"I wouldn't have a clue as to where [family physicians] are getting trained. There hasn't been a single family practitioner to come through our training program in years.... that's a real problem because I think family physicians do an extraordinary amount of mental healthcare.... I don't know if they're trained for it." (Psychiatry program director)
In the view of some educators and many associate deans of postgraduate studies, this second distance is rooted in part in the fact that there are two systems for defining the functions of a physician depending on whether you are talking about a family physician or a specialist. This complicates the integration of residents in formal teaching activities:
"Oh, CanMEDS has seven roles, but Family Medicine has four principles... I know that there is a 'turf' issue here, but I wish the two colleges would get together and call their roles the same thing. You know, the four principles have all of the CanMEDS roles in them. If you just break them down, you can find them. It would be helpful if all our students would have all the same names for their roles. We now have actually adopted the CanMEDS roles as primary initiatives in the undergrad curriculum. It would make family medicine equal to all the other specialties, as opposed to being off by itself." (Associate dean of postgraduate studies)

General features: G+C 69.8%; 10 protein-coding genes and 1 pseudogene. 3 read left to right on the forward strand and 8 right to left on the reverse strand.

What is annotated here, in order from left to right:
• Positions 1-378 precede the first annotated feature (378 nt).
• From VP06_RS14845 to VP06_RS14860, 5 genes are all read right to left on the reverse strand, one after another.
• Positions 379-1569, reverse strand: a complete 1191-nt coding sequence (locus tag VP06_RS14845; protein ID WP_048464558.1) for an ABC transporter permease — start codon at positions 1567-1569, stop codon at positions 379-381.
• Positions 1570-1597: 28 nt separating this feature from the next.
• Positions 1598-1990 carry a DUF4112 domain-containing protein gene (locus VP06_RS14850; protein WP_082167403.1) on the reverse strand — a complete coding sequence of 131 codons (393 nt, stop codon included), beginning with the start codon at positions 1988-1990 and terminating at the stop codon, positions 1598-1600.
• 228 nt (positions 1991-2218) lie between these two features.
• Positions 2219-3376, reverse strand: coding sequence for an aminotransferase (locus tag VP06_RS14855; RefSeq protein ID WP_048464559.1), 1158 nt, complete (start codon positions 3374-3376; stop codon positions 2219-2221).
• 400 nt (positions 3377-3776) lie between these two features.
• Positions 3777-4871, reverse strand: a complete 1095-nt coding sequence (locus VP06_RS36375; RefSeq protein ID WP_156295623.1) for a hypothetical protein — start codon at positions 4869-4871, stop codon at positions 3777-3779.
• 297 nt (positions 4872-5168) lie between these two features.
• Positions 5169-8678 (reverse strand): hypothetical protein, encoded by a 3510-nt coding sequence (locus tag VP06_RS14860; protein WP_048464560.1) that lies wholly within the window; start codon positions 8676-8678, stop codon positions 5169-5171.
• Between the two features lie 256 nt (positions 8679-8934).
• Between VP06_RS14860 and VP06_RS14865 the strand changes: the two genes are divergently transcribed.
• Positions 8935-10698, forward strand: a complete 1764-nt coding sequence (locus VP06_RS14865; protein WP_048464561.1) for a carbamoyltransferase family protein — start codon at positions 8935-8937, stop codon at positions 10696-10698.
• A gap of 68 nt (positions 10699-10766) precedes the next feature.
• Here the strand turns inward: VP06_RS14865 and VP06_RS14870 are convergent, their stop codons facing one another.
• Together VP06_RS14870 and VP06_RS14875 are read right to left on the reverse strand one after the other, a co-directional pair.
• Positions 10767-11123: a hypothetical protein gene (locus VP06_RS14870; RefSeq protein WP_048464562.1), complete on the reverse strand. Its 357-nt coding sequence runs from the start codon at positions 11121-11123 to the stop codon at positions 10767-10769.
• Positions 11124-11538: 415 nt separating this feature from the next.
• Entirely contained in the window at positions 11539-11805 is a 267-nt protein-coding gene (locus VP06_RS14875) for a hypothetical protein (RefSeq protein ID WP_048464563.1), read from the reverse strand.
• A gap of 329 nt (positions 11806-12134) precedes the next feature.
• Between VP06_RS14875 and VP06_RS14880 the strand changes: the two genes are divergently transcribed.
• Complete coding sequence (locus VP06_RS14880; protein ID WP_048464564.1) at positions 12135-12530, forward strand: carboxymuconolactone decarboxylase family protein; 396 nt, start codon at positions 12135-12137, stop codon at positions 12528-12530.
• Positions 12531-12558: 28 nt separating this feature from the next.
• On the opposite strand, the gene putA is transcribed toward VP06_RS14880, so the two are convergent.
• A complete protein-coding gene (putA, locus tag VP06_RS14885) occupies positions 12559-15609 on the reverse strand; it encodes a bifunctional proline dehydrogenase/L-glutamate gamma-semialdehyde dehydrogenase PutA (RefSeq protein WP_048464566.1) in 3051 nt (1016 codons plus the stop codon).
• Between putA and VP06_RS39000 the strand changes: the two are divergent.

"What would I do differently? I would take away the two-class system of training and make all trainees go through much the same training." (Internal medicine educator)
Finally, two specialist respondents alluded to a perceived lack of contribution of family physician educators to the production of scientific medical knowledge–which is another important aspect of the professional system in Abbott's theory–as contributing to the observed problems of collaboration:
"It has been an issue in the training program ... specialists have not viewed family physicians as being at the same level ... because they're not doing the same kind of other academic work that the specialists are doing. I think as soon as we see a family physician who is just as involved in scholarly activity, I think the equal, mutual respect would be the same as two specialists talking to each other." (Associate dean of postgraduate studies)
Our findings offer a deeper understanding of current shortcomings in teaching generalist-specialist collaboration. Analysis of the participating programs' objectives, combined with interview data, revealed that mastery of this competency lacked consistency and specificity across programs, with related training objectives scattered under several different competencies. Also, analysis of our respondents' statements brought up deeply-rooted obstacles to effective collaboration that cannot be reduced to issues of consultation or service organization.